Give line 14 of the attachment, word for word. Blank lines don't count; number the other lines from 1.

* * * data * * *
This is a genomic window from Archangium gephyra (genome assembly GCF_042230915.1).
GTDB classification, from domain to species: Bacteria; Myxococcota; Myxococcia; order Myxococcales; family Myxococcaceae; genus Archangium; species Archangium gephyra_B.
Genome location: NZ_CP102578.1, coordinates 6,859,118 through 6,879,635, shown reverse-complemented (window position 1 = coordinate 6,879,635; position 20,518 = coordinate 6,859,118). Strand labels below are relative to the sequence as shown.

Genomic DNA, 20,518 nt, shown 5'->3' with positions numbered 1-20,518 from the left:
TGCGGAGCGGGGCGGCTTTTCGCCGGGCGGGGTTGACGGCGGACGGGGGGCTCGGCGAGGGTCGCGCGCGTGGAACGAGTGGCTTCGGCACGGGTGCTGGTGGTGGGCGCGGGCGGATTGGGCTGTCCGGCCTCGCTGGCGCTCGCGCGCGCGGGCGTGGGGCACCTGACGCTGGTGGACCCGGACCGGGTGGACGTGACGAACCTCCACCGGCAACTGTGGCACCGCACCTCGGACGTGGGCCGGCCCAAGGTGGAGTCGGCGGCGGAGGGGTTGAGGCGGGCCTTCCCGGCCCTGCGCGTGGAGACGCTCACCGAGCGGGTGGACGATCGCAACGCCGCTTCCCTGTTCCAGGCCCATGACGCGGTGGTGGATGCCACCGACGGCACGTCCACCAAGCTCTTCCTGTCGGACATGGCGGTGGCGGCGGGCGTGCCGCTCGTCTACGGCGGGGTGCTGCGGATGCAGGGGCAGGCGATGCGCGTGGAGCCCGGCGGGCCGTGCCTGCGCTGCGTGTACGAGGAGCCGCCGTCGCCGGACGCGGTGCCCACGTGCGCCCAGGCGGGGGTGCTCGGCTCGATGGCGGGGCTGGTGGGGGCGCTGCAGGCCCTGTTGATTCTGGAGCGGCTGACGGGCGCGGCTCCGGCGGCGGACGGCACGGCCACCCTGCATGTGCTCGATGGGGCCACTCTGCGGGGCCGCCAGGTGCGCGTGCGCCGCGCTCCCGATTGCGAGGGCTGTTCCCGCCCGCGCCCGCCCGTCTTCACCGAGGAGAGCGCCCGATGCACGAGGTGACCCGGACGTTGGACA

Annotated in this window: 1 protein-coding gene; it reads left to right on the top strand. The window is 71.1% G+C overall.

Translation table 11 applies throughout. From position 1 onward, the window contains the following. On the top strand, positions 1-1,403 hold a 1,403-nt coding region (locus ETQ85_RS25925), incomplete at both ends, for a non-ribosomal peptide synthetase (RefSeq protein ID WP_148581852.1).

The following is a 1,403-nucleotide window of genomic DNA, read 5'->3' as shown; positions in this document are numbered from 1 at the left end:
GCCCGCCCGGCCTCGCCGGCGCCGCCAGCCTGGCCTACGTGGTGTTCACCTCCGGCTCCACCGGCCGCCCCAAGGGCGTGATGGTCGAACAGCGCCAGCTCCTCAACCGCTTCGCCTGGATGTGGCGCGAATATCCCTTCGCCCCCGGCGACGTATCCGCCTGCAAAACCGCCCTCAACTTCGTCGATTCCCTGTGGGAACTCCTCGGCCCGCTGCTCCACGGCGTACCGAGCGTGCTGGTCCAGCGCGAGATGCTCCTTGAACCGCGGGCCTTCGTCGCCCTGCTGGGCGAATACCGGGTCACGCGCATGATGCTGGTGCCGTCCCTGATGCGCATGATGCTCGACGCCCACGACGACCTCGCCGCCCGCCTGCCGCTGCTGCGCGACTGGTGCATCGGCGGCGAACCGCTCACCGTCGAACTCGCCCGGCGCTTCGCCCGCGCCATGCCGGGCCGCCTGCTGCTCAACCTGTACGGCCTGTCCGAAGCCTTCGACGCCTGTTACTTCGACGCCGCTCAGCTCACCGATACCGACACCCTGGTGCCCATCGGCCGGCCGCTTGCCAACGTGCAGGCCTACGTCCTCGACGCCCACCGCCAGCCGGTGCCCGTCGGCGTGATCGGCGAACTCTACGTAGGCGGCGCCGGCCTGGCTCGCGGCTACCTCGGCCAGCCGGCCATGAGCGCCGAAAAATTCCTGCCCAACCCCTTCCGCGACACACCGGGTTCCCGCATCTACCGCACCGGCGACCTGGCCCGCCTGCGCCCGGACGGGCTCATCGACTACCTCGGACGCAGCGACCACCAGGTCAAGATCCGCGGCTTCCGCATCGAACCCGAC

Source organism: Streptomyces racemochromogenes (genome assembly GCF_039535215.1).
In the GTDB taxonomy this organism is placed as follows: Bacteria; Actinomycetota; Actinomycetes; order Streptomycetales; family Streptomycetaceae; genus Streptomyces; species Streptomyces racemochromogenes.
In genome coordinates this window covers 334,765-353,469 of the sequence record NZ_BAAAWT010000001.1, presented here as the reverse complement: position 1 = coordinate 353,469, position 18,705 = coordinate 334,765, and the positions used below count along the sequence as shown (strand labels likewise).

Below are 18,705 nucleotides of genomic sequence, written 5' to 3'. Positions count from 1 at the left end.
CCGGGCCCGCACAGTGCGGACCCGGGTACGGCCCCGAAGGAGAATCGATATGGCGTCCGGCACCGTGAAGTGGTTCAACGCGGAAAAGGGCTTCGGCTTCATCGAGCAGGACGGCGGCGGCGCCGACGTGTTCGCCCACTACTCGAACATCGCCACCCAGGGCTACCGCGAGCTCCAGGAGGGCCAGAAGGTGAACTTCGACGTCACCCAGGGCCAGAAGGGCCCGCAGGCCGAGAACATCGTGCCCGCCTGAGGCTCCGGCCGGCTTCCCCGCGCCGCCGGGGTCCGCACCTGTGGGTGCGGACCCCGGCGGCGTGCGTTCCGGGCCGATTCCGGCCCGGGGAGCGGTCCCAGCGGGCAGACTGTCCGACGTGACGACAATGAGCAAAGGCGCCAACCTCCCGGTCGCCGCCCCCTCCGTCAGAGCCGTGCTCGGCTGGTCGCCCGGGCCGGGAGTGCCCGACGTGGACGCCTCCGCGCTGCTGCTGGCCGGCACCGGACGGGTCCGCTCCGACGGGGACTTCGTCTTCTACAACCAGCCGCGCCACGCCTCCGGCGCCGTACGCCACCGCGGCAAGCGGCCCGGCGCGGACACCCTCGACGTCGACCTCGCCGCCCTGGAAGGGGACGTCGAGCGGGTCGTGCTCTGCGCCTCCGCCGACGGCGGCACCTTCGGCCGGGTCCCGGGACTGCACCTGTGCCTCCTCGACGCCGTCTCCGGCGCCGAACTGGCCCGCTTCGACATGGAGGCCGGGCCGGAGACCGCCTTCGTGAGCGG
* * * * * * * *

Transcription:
CCGGGCCCGCACAGTGCGGACCCGGGTACGGCCCCGAAGGAGAATCGATATGGCGTCCGGCACCGTGAAGTGGTTCAACGCGGAAAAGGGCTTCGGCTTCATCGAGCAGGACGGCGGCGGCGCCGACGTGTTCGCCCACTACTCGAACATCGCCACCCAGGGCTACCGCGAGCTCCAGGAGGGCCAGAAGGTGAACTTCGACGTCACCCAGGGCCAGAAGGGCCCGCAGGCCGAGAACATCGTGCCCGCCTGAGGCTCCGGCCGGCTTCCCCGCGCCGCCGGGGTCCGCACCTGTGGGTGCGGACCCCGGCGGCGTGCGTTCCGGGCCGATTCCGGCCCGGGGAGCGGTCCCAGCGGGCAGACTGTCCGACGTGACGACAATGAGCAAAGGCGCCAACCTCCCGGTCGCCGCCCCCTCCGTCAGAGCCGTGCTCGGCTGGTCGCCCGGGCCGGGAGTGCCCGACGTGGACGCCTCCGCGCTGCTGCTGGCCGGCACCGGACGGGTCCGCTCCGACGGGGACTTCGTCTTCTACAACCAGCCGCGCCACGCCTCCGGCGCCGTACGCCACCGCGGCAAGCGGCCCGGCGCGGACACCCTCGACGTCGACCTCGCCGCCCTGGAAGGGGACGTCGAGCGGGTCGTGCTCTGCGCCTCCGCCGACGGCGGCACCTTCGGCCGGGTCCCGGGACTGCACCTGTGCCTCCTCGACGCCGTCTCCGGCGCCGAACTGGCCCGCTTCGACATGGAGGCCGGGCCGGAGACCGCCTTCGTGAGCGG